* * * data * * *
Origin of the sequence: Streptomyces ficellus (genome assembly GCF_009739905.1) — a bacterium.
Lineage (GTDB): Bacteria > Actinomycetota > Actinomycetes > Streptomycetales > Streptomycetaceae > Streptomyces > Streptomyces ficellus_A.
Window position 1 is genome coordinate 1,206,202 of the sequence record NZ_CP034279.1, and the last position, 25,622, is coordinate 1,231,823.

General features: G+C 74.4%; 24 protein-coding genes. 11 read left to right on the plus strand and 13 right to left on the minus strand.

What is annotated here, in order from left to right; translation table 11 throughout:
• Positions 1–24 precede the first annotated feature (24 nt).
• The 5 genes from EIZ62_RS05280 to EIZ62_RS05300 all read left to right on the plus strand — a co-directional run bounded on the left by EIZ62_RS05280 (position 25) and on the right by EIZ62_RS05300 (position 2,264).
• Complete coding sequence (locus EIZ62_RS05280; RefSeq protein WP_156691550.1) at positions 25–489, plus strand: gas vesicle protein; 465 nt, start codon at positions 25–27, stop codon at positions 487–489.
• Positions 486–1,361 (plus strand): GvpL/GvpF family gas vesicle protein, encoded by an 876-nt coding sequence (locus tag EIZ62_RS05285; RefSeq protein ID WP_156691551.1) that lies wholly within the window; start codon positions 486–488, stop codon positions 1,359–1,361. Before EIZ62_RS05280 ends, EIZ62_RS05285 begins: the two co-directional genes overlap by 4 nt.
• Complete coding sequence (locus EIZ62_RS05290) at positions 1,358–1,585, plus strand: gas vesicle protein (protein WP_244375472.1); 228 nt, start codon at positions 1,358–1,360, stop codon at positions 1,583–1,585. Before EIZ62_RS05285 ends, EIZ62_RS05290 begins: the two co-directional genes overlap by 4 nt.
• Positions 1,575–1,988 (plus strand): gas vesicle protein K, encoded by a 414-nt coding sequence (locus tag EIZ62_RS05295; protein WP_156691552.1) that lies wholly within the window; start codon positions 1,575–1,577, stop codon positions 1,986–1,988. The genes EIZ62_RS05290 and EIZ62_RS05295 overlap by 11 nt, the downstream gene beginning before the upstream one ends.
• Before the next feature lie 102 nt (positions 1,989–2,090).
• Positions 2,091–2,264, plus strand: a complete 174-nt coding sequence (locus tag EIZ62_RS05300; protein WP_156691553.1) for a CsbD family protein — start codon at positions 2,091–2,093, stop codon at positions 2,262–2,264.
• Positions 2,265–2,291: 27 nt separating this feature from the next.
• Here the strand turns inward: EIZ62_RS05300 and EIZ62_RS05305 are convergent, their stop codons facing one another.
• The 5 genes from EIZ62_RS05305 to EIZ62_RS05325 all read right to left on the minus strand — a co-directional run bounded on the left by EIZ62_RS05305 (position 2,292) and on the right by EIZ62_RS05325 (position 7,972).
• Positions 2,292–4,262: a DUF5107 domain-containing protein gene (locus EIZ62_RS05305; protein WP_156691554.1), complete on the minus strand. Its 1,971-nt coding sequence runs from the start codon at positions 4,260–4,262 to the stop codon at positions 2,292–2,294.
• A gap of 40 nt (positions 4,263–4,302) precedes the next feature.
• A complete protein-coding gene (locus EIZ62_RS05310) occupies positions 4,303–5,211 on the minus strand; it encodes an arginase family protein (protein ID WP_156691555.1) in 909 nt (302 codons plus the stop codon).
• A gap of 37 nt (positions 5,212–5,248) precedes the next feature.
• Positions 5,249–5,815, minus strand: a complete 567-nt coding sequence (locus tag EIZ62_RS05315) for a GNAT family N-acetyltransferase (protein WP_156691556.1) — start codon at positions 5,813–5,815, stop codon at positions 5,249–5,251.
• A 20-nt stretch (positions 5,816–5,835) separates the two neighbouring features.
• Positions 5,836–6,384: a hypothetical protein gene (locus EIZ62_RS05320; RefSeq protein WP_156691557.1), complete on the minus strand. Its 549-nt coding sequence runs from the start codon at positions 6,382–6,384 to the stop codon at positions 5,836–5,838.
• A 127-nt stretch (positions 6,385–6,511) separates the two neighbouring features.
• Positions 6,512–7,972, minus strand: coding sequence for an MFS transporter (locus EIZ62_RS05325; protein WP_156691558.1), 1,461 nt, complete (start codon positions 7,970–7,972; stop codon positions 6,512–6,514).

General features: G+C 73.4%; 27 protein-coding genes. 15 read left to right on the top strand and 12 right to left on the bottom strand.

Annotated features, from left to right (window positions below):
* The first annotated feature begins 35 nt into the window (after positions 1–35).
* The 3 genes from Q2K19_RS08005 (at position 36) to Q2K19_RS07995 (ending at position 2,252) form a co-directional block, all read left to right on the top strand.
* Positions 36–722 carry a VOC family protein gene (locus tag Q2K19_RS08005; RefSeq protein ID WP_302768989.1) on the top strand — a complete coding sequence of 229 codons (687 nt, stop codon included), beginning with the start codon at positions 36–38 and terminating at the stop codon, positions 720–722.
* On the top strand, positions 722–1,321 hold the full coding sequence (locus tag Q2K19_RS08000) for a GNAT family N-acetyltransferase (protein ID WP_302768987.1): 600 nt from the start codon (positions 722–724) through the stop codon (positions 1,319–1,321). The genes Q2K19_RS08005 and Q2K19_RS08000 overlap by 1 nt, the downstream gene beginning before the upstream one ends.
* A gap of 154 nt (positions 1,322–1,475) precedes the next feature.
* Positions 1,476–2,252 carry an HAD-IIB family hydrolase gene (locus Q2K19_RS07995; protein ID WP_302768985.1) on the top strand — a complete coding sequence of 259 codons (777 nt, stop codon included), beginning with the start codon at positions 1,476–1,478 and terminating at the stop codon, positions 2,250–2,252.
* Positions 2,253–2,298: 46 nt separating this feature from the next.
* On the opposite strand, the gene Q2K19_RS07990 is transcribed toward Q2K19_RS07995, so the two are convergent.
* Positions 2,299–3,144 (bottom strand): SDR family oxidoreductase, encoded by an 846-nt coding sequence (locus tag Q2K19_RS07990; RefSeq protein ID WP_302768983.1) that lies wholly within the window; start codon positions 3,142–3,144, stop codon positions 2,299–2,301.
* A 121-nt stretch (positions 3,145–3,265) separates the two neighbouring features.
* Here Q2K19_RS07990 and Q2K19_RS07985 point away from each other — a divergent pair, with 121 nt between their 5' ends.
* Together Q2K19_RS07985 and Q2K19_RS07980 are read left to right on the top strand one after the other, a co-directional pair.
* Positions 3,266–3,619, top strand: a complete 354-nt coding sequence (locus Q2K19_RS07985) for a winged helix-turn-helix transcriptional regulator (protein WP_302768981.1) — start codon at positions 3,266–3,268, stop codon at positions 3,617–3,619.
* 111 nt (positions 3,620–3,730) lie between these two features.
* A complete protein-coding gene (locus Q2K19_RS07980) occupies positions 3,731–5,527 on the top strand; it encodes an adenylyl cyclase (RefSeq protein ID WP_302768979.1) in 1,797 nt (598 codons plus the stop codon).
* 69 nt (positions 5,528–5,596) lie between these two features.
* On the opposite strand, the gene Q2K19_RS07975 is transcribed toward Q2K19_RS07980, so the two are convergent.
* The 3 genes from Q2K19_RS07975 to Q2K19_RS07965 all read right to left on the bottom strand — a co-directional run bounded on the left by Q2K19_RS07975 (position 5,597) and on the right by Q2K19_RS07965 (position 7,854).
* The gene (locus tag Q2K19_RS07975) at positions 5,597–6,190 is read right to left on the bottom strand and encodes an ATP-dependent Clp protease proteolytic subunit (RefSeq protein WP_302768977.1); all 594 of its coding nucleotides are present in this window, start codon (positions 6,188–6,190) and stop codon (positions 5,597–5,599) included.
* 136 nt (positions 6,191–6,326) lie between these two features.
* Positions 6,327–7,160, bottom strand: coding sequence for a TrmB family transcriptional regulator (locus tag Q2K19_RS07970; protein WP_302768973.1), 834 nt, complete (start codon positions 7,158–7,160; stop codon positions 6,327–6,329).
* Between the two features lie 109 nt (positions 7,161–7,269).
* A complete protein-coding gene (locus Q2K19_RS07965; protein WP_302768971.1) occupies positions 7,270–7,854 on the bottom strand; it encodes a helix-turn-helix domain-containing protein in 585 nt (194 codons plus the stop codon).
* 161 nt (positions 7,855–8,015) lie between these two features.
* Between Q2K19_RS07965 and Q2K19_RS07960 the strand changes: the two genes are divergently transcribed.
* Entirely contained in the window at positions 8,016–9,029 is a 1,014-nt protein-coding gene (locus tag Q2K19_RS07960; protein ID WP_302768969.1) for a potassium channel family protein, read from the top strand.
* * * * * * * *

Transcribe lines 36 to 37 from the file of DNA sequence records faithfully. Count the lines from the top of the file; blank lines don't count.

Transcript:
* Positions 2,299–3,144 (bottom strand): SDR family oxidoreductase, encoded by an 846-nt coding sequence (locus tag Q2K19_RS07990; RefSeq protein ID WP_302768983.1) that lies wholly within the window; start codon positions 3,142–3,144, stop codon positions 2,299–2,301.
* A 121-nt stretch (positions 3,145–3,265) separates the two neighbouring features.